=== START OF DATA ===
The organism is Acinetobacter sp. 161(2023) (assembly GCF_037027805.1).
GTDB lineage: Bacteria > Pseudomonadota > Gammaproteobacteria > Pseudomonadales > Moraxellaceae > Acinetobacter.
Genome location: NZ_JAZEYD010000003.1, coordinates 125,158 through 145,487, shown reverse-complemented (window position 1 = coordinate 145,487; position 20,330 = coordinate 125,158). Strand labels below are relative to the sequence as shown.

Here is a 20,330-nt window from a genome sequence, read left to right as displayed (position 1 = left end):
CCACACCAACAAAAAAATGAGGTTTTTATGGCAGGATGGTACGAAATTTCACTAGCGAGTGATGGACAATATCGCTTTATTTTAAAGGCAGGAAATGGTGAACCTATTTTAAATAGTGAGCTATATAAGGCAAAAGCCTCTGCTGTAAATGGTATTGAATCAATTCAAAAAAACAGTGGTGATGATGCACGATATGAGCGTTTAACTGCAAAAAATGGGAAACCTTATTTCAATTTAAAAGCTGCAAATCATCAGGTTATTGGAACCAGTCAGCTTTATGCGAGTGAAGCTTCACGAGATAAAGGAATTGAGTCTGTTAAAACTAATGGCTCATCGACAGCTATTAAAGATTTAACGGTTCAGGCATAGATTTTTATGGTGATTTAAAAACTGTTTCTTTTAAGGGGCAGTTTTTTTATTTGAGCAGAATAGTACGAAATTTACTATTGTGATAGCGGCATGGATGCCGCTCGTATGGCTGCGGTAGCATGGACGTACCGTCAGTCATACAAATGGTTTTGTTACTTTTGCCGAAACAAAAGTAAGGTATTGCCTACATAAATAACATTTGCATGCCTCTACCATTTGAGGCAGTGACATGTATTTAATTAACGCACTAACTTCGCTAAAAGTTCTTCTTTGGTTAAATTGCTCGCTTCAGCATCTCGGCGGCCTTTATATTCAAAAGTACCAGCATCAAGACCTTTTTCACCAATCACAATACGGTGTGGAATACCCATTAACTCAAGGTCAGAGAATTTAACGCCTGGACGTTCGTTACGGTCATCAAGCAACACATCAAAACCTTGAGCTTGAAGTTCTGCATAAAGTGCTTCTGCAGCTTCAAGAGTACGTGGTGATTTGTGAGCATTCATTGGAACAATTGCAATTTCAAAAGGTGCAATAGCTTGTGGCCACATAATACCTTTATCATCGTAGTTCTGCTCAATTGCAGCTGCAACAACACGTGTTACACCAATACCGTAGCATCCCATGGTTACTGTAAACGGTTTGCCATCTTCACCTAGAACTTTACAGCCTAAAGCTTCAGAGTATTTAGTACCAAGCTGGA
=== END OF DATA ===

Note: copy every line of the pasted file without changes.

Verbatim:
The organism is Acinetobacter sp. 161(2023) (assembly GCF_037027805.1).
GTDB lineage: Bacteria > Pseudomonadota > Gammaproteobacteria > Pseudomonadales > Moraxellaceae > Acinetobacter.
Genome location: NZ_JAZEYD010000003.1, coordinates 125,158 through 145,487, shown reverse-complemented (window position 1 = coordinate 145,487; position 20,330 = coordinate 125,158). Strand labels below are relative to the sequence as shown.

Here is a 20,330-nt window from a genome sequence, read left to right as displayed (position 1 = left end):
CCACACCAACAAAAAAATGAGGTTTTTATGGCAGGATGGTACGAAATTTCACTAGCGAGTGATGGACAATATCGCTTTATTTTAAAGGCAGGAAATGGTGAACCTATTTTAAATAGTGAGCTATATAAGGCAAAAGCCTCTGCTGTAAATGGTATTGAATCAATTCAAAAAAACAGTGGTGATGATGCACGATATGAGCGTTTAACTGCAAAAAATGGGAAACCTTATTTCAATTTAAAAGCTGCAAATCATCAGGTTATTGGAACCAGTCAGCTTTATGCGAGTGAAGCTTCACGAGATAAAGGAATTGAGTCTGTTAAAACTAATGGCTCATCGACAGCTATTAAAGATTTAACGGTTCAGGCATAGATTTTTATGGTGATTTAAAAACTGTTTCTTTTAAGGGGCAGTTTTTTTATTTGAGCAGAATAGTACGAAATTTACTATTGTGATAGCGGCATGGATGCCGCTCGTATGGCTGCGGTAGCATGGACGTACCGTCAGTCATACAAATGGTTTTGTTACTTTTGCCGAAACAAAAGTAAGGTATTGCCTACATAAATAACATTTGCATGCCTCTACCATTTGAGGCAGTGACATGTATTTAATTAACGCACTAACTTCGCTAAAAGTTCTTCTTTGGTTAAATTGCTCGCTTCAGCATCTCGGCGGCCTTTATATTCAAAAGTACCAGCATCAAGACCTTTTTCACCAATCACAATACGGTGTGGAATACCCATTAACTCAAGGTCAGAGAATTTAACGCCTGGACGTTCGTTACGGTCATCAAGCAACACATCAAAACCTTGAGCTTGAAGTTCTGCATAAAGTGCTTCTGCAGCTTCAAGAGTACGTGGTGATTTGTGAGCATTCATTGGAACAATTGCAATTTCAAAAGGTGCAATAGCTTGTGGCCACATAATACCTTTATCATCGTAGTTCTGCTCAATTGCAGCTGCAACAACACGTGTTACACCAATACCGTAGCATCCCATGGTTACTGTAAACGGTTTGCCATCTTCACCTAGAACTTTACAGCCTAAAGCTTCAGAGTATTTAGTACCAAGCTGGA